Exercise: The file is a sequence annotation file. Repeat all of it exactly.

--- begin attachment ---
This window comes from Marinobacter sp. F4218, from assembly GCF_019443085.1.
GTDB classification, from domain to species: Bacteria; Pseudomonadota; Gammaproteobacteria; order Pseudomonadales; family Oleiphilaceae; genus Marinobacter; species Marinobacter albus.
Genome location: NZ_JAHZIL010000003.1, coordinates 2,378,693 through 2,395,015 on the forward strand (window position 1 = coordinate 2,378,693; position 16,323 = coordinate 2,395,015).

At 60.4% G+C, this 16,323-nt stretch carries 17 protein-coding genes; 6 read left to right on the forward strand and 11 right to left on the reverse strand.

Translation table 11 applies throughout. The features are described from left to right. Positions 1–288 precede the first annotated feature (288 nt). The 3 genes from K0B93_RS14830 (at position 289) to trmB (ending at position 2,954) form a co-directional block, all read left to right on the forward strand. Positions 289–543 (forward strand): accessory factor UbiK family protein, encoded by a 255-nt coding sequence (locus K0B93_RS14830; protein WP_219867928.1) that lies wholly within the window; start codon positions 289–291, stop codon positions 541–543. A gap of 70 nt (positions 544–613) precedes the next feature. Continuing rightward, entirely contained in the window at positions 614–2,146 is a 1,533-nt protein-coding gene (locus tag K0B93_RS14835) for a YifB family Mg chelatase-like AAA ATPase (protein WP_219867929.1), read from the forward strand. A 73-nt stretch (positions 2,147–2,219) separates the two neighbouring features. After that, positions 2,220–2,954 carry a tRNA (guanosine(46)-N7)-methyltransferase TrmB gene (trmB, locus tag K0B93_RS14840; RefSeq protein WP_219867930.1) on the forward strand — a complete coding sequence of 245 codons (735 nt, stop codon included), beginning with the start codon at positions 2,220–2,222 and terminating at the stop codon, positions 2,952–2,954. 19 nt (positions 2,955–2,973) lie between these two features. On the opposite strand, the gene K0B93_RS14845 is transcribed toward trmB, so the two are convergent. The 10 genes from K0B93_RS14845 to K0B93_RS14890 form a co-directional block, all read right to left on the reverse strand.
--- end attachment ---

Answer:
This window comes from Marinobacter sp. F4218, from assembly GCF_019443085.1.
GTDB classification, from domain to species: Bacteria; Pseudomonadota; Gammaproteobacteria; order Pseudomonadales; family Oleiphilaceae; genus Marinobacter; species Marinobacter albus.
Genome location: NZ_JAHZIL010000003.1, coordinates 2,378,693 through 2,395,015 on the forward strand (window position 1 = coordinate 2,378,693; position 16,323 = coordinate 2,395,015).

At 60.4% G+C, this 16,323-nt stretch carries 17 protein-coding genes; 6 read left to right on the forward strand and 11 right to left on the reverse strand.

Translation table 11 applies throughout. The features are described from left to right. Positions 1–288 precede the first annotated feature (288 nt). The 3 genes from K0B93_RS14830 (at position 289) to trmB (ending at position 2,954) form a co-directional block, all read left to right on the forward strand. Positions 289–543 (forward strand): accessory factor UbiK family protein, encoded by a 255-nt coding sequence (locus K0B93_RS14830; protein WP_219867928.1) that lies wholly within the window; start codon positions 289–291, stop codon positions 541–543. A gap of 70 nt (positions 544–613) precedes the next feature. Continuing rightward, entirely contained in the window at positions 614–2,146 is a 1,533-nt protein-coding gene (locus tag K0B93_RS14835) for a YifB family Mg chelatase-like AAA ATPase (protein WP_219867929.1), read from the forward strand. A 73-nt stretch (positions 2,147–2,219) separates the two neighbouring features. After that, positions 2,220–2,954 carry a tRNA (guanosine(46)-N7)-methyltransferase TrmB gene (trmB, locus tag K0B93_RS14840; RefSeq protein WP_219867930.1) on the forward strand — a complete coding sequence of 245 codons (735 nt, stop codon included), beginning with the start codon at positions 2,220–2,222 and terminating at the stop codon, positions 2,952–2,954. 19 nt (positions 2,955–2,973) lie between these two features. On the opposite strand, the gene K0B93_RS14845 is transcribed toward trmB, so the two are convergent. The 10 genes from K0B93_RS14845 to K0B93_RS14890 form a co-directional block, all read right to left on the reverse strand.